The Ashanti people are found in Ghana where they constitute about 16% of the ethnic population. The language spoken by the Ashanti is known as Twi. Everyday life of the Ashanti was more or less defined by the daily basic needs of the Ashanti which included food, shelter, security and more recently, education.
Traditionally, the Ashanti were largely an independent people, confrontations with neighbouring communities often resulted into wars which came to have a bearing in the future of the community in that, in that, confrontations shaped into the Ashanti kingdom into a formidable kingdom which called a number of trade routes as well as other economic interests. The Ashanti Kingdom had as its capital the town of Kumasi, which still serves as the Ashanti’s administrative center to date. The Ashanti’s beginning can be summed thus;
Ashanti tradition relates that there was here a “hole in the ground”, out of which emerged the ancestors of most of the peoples of southern Ashanti. They lived here in a great city for a time, and then as the pressure of the population increased, they dispersed to various places in Ashanti–Bekwai, Kokofu, Nsuta, Kumawu, Juaben, and others. Besides these Adansi and Asantemanso people, there are some other peoples today who claim to be autochthonous; they came down from the sky, or arose from the earth, or were created by God, in the very place where they are still living.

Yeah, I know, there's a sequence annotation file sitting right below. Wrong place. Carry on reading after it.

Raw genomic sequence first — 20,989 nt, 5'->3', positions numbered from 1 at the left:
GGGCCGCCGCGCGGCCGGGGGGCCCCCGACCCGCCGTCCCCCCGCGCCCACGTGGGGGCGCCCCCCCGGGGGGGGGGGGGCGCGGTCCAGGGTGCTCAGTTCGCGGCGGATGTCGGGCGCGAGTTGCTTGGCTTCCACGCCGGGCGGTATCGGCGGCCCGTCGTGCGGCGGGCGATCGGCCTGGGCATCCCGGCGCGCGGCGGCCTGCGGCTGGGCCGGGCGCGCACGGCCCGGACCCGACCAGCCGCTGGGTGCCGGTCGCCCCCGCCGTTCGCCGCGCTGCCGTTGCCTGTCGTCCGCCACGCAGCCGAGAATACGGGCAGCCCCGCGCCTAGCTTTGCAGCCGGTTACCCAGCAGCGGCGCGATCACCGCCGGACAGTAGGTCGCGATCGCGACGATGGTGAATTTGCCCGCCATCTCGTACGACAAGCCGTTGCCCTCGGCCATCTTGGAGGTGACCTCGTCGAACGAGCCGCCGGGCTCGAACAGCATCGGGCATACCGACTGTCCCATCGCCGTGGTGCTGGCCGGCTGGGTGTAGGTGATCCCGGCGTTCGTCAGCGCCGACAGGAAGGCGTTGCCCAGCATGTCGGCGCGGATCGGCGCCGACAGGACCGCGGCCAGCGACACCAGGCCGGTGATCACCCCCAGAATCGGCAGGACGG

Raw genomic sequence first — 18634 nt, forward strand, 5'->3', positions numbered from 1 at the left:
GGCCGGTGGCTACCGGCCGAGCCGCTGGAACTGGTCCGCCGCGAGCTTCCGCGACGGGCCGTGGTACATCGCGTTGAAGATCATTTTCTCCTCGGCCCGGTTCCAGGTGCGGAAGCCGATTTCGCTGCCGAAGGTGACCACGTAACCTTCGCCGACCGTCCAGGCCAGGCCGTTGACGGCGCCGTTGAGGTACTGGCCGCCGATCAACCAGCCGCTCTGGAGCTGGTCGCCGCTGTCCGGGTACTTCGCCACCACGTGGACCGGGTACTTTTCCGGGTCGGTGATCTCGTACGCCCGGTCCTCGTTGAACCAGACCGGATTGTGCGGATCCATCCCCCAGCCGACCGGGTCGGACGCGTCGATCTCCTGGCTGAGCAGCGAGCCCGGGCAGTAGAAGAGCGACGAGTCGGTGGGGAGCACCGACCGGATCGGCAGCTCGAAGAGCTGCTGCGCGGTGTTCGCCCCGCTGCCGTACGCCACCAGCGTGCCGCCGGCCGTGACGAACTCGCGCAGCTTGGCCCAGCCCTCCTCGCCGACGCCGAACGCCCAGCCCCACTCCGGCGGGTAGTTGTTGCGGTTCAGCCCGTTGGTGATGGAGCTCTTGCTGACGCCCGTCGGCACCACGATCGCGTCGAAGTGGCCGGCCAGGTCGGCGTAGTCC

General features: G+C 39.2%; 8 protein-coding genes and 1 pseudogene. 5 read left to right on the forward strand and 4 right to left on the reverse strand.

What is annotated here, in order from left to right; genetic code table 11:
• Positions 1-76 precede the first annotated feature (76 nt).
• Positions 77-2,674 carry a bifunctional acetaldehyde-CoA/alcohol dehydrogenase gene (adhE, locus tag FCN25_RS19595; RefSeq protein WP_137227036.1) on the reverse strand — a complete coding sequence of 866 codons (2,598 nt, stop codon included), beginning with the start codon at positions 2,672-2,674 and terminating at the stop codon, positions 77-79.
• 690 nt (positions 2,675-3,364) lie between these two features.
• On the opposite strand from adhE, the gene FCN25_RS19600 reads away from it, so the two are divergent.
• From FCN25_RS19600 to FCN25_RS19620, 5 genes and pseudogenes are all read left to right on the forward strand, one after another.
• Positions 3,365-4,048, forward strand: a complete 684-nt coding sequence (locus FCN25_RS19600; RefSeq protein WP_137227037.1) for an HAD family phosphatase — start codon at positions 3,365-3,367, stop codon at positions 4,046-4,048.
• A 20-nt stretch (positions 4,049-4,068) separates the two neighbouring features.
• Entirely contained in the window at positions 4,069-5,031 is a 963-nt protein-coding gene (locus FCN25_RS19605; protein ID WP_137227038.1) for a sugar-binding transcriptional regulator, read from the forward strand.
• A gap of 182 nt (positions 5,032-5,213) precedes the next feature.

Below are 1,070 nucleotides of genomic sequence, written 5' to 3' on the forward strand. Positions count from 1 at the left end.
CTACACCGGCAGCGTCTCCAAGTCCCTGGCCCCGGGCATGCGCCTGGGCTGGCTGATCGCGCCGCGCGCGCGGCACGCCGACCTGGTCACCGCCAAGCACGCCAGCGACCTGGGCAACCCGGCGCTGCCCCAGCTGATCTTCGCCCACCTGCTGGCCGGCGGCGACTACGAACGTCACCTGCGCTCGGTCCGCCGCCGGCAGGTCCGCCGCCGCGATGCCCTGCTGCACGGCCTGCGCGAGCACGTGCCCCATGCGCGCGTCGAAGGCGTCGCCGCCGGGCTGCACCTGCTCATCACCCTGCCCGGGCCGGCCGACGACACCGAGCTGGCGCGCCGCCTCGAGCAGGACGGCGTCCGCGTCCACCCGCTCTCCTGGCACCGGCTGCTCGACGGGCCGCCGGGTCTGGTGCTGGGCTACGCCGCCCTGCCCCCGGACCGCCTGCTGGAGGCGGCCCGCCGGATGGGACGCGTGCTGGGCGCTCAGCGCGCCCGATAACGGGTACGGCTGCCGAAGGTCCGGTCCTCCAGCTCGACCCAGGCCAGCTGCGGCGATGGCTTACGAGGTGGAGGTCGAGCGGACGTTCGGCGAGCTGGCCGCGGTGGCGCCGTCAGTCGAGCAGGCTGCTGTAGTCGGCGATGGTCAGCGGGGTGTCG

But on the whole it is true to say that the general tradition among the Akan is that they came down from somewhere in the north. (Ward 44) The Ashanti people belong to the wider Akans community of Ghana. They reside in the rich agricultural lands with deep forests and gold minefields. The Ashanti’s traditional favourite crops are yams although later, cassavas and maize became very popular amongst the Ashanti people. In return the Ashanti fortified their kingdom and became some of the most powerful kingdoms in West Africa.
The most significant economic activity for the traditional Ashanti was trade in gold, which involved the Ashanti exchanging gold for other valuable items. According to (Edgerton, 98) the Ashanti people were so powerful that, by the time of British colonialization, they were able to resist vehemently the British occupation something, which resulted into a series of Anglo-Ashanti wars with the British between 1826 – 1896 (Edgerton, 64). The traditional Ashanti mythical symbol of unity is a ‘golden stool’ also known as Sika ‘dwa said to have been handed down from the heavens.